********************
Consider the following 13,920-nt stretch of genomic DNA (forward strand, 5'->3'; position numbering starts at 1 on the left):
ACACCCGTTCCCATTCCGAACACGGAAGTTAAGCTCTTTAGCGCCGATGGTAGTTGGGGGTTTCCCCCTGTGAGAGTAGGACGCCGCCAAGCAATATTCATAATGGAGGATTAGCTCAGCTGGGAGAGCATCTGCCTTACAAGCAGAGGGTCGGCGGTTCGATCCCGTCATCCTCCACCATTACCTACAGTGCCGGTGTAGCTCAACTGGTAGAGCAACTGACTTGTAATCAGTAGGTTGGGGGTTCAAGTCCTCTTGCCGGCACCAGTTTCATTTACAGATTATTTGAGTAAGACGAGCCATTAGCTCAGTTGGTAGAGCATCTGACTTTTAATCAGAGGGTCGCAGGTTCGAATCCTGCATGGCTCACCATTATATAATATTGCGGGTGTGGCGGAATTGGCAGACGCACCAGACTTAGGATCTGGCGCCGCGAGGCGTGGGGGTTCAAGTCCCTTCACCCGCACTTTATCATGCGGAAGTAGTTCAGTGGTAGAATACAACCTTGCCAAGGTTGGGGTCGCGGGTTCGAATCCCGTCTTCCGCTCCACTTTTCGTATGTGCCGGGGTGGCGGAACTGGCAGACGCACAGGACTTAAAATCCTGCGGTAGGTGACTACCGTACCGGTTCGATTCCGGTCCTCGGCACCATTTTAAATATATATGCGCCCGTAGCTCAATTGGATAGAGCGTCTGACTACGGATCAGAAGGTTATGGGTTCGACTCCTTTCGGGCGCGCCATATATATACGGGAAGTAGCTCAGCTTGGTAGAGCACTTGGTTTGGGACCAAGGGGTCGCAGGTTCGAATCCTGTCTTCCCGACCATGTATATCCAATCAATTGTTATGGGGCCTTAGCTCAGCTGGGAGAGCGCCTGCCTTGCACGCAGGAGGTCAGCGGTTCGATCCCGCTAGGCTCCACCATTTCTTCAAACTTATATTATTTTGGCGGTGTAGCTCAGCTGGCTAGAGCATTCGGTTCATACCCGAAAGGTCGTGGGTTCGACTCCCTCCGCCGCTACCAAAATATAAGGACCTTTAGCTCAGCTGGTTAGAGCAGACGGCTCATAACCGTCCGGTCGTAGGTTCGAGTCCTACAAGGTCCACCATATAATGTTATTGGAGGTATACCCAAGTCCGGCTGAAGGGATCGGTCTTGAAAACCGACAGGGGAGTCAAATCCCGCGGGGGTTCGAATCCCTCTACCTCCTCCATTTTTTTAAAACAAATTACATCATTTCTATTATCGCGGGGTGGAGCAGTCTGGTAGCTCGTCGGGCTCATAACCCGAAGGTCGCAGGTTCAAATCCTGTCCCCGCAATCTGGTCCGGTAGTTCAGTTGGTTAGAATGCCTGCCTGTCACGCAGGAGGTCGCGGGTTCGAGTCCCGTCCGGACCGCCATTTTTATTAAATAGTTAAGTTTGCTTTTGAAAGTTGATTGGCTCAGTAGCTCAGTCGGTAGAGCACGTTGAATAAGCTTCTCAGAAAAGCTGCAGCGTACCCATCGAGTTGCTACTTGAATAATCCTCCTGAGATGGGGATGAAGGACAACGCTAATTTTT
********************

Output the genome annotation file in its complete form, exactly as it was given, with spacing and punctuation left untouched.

Consider the following 13,920-nt stretch of genomic DNA (forward strand, 5'->3'; position numbering starts at 1 on the left):
ACACCCGTTCCCATTCCGAACACGGAAGTTAAGCTCTTTAGCGCCGATGGTAGTTGGGGGTTTCCCCCTGTGAGAGTAGGACGCCGCCAAGCAATATTCATAATGGAGGATTAGCTCAGCTGGGAGAGCATCTGCCTTACAAGCAGAGGGTCGGCGGTTCGATCCCGTCATCCTCCACCATTACCTACAGTGCCGGTGTAGCTCAACTGGTAGAGCAACTGACTTGTAATCAGTAGGTTGGGGGTTCAAGTCCTCTTGCCGGCACCAGTTTCATTTACAGATTATTTGAGTAAGACGAGCCATTAGCTCAGTTGGTAGAGCATCTGACTTTTAATCAGAGGGTCGCAGGTTCGAATCCTGCATGGCTCACCATTATATAATATTGCGGGTGTGGCGGAATTGGCAGACGCACCAGACTTAGGATCTGGCGCCGCGAGGCGTGGGGGTTCAAGTCCCTTCACCCGCACTTTATCATGCGGAAGTAGTTCAGTGGTAGAATACAACCTTGCCAAGGTTGGGGTCGCGGGTTCGAATCCCGTCTTCCGCTCCACTTTTCGTATGTGCCGGGGTGGCGGAACTGGCAGACGCACAGGACTTAAAATCCTGCGGTAGGTGACTACCGTACCGGTTCGATTCCGGTCCTCGGCACCATTTTAAATATATATGCGCCCGTAGCTCAATTGGATAGAGCGTCTGACTACGGATCAGAAGGTTATGGGTTCGACTCCTTTCGGGCGCGCCATATATATACGGGAAGTAGCTCAGCTTGGTAGAGCACTTGGTTTGGGACCAAGGGGTCGCAGGTTCGAATCCTGTCTTCCCGACCATGTATATCCAATCAATTGTTATGGGGCCTTAGCTCAGCTGGGAGAGCGCCTGCCTTGCACGCAGGAGGTCAGCGGTTCGATCCCGCTAGGCTCCACCATTTCTTCAAACTTATATTATTTTGGCGGTGTAGCTCAGCTGGCTAGAGCATTCGGTTCATACCCGAAAGGTCGTGGGTTCGACTCCCTCCGCCGCTACCAAAATATAAGGACCTTTAGCTCAGCTGGTTAGAGCAGACGGCTCATAACCGTCCGGTCGTAGGTTCGAGTCCTACAAGGTCCACCATATAATGTTATTGGAGGTATACCCAAGTCCGGCTGAAGGGATCGGTCTTGAAAACCGACAGGGGAGTCAAATCCCGCGGGGGTTCGAATCCCTCTACCTCCTCCATTTTTTTAAAACAAATTACATCATTTCTATTATCGCGGGGTGGAGCAGTCTGGTAGCTCGTCGGGCTCATAACCCGAAGGTCGCAGGTTCAAATCCTGTCCCCGCAATCTGGTCCGGTAGTTCAGTTGGTTAGAATGCCTGCCTGTCACGCAGGAGGTCGCGGGTTCGAGTCCCGTCCGGACCGCCATTTTTATTAAATAGTTAAGTTTGCTTTTGAAAGTTGATTGGCTCAGTAGCTCAGTCGGTAGAGCACGTTGAATAAGCTTCTCAGAAAAGCTGCAGCGTACCCATCGAGTTGCTACTTGAATAATCCTCCTGAGATGGGGATGAAGGACAACGCTAATTTTT